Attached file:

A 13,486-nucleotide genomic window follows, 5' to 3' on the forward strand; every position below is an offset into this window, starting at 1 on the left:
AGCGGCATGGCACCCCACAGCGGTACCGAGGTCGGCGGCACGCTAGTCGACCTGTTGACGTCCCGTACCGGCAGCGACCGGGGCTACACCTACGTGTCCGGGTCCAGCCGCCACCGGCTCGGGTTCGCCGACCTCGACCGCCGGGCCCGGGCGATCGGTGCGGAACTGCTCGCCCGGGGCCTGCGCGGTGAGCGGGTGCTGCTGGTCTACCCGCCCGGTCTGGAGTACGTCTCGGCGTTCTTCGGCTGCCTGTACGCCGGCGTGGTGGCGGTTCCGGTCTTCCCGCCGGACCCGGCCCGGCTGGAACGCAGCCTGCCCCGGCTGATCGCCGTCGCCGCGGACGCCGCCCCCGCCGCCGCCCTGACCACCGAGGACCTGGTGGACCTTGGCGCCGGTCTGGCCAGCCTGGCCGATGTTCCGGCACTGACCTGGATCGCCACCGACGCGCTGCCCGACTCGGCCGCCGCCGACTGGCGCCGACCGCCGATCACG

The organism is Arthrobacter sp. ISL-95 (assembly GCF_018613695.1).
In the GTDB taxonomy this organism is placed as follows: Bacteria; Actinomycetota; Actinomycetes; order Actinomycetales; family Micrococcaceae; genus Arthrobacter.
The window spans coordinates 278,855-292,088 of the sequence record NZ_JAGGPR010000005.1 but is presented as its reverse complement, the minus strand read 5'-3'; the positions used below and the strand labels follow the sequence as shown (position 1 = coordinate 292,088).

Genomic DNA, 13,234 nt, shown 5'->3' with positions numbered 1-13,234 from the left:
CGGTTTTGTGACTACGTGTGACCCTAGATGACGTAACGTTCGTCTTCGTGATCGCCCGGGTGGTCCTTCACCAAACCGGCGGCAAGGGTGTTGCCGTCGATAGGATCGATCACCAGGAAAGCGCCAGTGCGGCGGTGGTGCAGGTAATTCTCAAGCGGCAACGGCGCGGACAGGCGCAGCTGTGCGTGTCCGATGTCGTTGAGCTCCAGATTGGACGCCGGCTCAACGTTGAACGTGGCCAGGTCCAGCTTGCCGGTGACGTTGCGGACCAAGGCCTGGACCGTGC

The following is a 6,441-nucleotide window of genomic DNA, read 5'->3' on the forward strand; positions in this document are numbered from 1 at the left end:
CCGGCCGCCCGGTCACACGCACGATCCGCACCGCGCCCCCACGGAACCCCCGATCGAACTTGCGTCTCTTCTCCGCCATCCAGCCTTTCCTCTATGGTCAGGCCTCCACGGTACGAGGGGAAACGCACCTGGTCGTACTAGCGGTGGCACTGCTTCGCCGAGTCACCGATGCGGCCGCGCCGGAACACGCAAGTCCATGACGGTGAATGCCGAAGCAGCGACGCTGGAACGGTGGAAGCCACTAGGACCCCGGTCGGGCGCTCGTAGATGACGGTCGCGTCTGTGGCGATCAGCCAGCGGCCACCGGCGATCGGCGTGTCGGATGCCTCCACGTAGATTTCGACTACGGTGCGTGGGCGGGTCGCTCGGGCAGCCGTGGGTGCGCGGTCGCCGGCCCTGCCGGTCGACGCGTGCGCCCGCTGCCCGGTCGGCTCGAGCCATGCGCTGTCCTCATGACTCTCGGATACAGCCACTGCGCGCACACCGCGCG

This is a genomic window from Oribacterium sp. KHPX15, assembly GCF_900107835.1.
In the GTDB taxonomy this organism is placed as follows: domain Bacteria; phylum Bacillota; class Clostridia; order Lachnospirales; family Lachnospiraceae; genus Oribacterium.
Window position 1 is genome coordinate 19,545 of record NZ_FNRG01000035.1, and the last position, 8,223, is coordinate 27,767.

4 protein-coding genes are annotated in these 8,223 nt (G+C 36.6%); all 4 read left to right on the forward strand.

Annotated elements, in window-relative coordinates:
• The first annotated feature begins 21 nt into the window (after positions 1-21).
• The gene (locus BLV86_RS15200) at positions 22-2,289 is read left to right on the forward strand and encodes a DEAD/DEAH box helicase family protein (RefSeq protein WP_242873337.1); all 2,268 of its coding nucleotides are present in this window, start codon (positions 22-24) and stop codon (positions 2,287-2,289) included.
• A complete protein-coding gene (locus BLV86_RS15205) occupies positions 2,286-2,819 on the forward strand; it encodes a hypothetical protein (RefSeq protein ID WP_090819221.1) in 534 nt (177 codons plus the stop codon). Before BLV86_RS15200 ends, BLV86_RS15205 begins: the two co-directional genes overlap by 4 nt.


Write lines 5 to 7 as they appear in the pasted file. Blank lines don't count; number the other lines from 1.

The window spans coordinates 278,855-292,088 of the sequence record NZ_JAGGPR010000005.1 but is presented as its reverse complement, the minus strand read 5'-3'; the positions used below and the strand labels follow the sequence as shown (position 1 = coordinate 292,088).

Genomic DNA, 13,234 nt, shown 5'->3' with positions numbered 1-13,234 from the left:
CGGTTTTGTGACTACGTGTGACCCTAGATGACGTAACGTTCGTCTTCGTGATCGCCCGGGTGGTCCTTCACCAAACCGGCGGCAAGGGTGTTGCCGTCGATAGGATCGATCACCAGGAAAGCGCCAGTGCGGCGGTGGTGCAGGTAATTCTCAAGCGGCAACGGCGCGGACAGGCGCAGCTGTGCGTGTCCGATGTCGTTGAGCTCCAGATTGGACGCCGGCTCAACGTTGAACGTGGCCAGGTCCAGCTTGCCGGTGACGTTGCGGACCAAGGCCTGGACCGTGC